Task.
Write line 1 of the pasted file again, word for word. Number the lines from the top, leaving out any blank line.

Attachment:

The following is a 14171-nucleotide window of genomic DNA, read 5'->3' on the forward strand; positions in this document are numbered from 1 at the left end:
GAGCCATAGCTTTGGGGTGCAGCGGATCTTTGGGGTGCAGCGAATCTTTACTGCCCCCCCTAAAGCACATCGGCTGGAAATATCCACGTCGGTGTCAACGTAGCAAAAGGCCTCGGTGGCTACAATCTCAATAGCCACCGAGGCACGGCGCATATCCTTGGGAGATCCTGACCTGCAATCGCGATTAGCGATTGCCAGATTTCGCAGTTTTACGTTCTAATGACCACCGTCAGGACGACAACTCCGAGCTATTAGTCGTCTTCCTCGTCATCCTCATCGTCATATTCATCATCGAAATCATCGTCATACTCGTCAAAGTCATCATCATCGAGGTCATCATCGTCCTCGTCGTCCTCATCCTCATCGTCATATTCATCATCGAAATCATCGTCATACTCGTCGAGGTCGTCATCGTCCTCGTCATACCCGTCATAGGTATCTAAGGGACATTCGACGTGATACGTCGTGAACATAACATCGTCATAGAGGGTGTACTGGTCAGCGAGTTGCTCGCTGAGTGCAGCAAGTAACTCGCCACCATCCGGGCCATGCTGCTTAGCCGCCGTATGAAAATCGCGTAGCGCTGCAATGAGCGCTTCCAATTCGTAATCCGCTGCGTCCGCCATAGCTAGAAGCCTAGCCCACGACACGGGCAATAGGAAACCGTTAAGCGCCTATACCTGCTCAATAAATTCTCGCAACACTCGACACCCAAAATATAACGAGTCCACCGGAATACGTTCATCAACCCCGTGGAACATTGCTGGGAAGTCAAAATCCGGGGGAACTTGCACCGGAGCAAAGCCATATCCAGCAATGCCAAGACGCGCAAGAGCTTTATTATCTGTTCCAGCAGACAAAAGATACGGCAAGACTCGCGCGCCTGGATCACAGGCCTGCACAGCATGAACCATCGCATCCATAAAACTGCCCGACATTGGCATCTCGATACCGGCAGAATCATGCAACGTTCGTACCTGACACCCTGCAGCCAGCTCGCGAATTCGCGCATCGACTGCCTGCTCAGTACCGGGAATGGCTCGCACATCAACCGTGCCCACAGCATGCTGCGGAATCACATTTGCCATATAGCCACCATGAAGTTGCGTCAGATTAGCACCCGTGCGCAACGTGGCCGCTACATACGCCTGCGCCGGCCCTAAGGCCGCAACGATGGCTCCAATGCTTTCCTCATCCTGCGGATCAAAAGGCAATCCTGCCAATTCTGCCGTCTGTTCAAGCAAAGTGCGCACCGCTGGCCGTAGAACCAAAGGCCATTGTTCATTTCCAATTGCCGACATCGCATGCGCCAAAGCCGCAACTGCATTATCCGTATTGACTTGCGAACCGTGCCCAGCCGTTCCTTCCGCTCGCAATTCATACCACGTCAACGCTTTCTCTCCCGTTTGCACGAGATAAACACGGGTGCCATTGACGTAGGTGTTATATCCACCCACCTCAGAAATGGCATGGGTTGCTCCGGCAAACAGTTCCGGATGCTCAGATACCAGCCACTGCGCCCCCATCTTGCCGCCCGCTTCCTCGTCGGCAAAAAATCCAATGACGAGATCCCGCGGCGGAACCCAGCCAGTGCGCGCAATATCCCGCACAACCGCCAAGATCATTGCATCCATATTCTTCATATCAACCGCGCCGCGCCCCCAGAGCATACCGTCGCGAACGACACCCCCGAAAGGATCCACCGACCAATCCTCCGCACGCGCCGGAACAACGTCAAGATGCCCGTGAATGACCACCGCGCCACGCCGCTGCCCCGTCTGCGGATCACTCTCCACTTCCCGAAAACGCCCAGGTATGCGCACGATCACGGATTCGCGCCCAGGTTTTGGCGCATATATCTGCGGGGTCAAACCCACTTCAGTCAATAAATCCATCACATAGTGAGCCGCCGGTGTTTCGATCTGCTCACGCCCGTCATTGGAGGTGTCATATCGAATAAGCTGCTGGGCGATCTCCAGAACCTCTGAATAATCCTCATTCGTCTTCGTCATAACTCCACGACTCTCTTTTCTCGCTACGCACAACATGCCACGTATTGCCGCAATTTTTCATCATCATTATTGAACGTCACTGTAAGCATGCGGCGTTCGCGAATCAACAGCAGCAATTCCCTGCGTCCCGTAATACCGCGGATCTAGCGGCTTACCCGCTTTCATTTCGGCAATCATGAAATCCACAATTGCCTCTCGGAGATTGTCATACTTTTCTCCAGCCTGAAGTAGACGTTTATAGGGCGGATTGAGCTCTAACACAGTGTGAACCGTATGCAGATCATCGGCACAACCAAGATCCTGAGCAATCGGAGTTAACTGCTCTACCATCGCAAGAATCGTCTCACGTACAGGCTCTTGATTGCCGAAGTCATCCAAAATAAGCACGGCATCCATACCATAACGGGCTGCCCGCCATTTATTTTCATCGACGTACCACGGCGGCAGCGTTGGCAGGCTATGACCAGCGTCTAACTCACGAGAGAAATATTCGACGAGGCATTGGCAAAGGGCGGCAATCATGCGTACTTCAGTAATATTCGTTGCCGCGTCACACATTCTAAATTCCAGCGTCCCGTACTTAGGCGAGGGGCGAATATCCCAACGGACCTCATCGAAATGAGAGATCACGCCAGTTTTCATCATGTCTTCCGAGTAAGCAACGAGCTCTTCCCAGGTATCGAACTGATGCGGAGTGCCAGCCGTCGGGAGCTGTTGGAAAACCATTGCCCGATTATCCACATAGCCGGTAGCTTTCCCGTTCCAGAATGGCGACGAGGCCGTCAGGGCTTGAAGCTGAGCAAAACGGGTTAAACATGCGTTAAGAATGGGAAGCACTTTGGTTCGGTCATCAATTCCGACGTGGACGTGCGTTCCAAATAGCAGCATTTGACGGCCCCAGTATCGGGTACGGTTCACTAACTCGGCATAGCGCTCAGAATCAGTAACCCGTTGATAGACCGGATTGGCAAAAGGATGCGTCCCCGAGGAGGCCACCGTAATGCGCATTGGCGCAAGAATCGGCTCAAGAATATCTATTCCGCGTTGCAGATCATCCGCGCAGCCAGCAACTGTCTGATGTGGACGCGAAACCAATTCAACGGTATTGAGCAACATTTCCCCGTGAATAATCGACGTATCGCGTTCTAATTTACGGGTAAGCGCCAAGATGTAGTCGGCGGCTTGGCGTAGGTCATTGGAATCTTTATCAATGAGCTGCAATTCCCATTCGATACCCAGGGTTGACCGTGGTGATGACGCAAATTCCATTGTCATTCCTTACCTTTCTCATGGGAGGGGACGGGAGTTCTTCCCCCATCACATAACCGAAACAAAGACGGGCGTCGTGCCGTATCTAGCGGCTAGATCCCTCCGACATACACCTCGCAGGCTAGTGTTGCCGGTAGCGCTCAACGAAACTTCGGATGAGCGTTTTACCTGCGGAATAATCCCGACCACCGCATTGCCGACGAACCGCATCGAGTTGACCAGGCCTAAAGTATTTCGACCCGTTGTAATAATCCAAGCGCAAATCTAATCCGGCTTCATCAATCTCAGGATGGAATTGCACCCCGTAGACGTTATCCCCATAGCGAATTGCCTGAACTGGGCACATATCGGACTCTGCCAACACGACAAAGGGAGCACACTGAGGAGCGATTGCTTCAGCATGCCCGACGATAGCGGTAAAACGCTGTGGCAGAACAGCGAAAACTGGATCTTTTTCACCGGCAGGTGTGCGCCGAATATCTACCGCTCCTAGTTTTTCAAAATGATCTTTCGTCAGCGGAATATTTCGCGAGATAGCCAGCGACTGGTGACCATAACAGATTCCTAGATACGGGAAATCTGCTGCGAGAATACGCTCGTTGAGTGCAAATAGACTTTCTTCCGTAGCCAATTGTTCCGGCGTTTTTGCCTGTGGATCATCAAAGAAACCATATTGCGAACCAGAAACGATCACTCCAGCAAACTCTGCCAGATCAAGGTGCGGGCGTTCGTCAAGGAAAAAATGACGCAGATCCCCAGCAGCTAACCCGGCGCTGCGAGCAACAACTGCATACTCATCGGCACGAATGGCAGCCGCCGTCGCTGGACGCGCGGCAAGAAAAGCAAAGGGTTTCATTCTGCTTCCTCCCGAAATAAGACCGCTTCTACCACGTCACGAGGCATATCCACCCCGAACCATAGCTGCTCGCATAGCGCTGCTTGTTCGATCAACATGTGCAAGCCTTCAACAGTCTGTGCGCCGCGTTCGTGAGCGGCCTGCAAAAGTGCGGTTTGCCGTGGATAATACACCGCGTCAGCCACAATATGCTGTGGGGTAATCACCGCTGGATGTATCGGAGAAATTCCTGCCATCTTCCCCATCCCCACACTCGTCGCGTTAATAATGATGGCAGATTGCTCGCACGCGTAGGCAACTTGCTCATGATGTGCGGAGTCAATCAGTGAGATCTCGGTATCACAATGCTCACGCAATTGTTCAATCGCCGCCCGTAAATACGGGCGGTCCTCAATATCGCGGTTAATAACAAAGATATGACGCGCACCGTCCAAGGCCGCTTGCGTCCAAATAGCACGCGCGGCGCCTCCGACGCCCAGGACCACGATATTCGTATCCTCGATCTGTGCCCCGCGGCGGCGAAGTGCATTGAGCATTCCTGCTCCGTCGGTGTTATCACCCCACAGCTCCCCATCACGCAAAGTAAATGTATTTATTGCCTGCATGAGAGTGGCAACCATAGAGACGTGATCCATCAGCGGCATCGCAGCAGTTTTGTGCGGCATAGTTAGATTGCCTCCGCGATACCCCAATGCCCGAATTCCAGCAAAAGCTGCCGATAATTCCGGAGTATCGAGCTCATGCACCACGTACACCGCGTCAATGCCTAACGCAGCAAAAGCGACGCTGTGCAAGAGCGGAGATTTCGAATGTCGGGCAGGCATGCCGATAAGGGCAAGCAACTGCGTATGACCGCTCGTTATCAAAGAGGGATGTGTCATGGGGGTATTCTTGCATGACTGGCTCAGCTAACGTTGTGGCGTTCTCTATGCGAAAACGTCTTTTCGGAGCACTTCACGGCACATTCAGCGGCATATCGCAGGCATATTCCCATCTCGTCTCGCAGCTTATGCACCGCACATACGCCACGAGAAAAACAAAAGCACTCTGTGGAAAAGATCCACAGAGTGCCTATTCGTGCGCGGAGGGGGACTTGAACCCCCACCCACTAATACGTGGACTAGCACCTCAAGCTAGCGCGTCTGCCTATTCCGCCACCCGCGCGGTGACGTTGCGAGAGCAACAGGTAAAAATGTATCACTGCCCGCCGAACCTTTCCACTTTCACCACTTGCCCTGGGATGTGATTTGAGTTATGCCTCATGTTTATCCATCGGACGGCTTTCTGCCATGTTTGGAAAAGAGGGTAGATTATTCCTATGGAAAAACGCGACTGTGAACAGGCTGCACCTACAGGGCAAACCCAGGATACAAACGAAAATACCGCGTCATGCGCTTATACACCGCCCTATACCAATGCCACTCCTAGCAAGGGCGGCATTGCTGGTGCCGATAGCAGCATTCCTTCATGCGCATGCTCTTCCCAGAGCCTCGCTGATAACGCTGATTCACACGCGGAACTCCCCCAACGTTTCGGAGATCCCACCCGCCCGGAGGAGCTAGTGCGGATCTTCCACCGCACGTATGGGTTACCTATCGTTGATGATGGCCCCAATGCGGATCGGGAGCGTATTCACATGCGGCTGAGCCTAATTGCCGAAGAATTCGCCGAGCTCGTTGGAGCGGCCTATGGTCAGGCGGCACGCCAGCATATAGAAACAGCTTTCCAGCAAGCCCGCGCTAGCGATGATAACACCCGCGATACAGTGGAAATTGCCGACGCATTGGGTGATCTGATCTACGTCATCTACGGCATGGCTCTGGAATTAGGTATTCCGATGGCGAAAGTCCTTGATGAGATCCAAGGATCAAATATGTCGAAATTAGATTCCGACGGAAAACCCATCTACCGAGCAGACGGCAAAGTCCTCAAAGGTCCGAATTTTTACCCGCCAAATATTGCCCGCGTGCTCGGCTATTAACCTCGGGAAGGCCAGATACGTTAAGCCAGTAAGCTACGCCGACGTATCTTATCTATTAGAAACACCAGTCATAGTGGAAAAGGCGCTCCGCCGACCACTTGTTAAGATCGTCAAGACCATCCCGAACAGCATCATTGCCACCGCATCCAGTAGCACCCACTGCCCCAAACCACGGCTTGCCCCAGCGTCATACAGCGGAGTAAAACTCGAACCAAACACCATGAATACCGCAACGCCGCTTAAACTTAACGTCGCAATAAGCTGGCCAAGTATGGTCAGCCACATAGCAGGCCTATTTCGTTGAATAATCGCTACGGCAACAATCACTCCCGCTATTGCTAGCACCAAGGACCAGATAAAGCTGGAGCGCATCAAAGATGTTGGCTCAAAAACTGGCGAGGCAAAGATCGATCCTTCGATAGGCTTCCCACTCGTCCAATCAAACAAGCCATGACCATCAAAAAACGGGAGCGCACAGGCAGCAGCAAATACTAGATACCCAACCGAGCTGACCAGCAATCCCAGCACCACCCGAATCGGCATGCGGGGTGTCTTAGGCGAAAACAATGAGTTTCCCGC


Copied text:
The following is a 14171-nucleotide window of genomic DNA, read 5'->3' on the forward strand; positions in this document are numbered from 1 at the left end: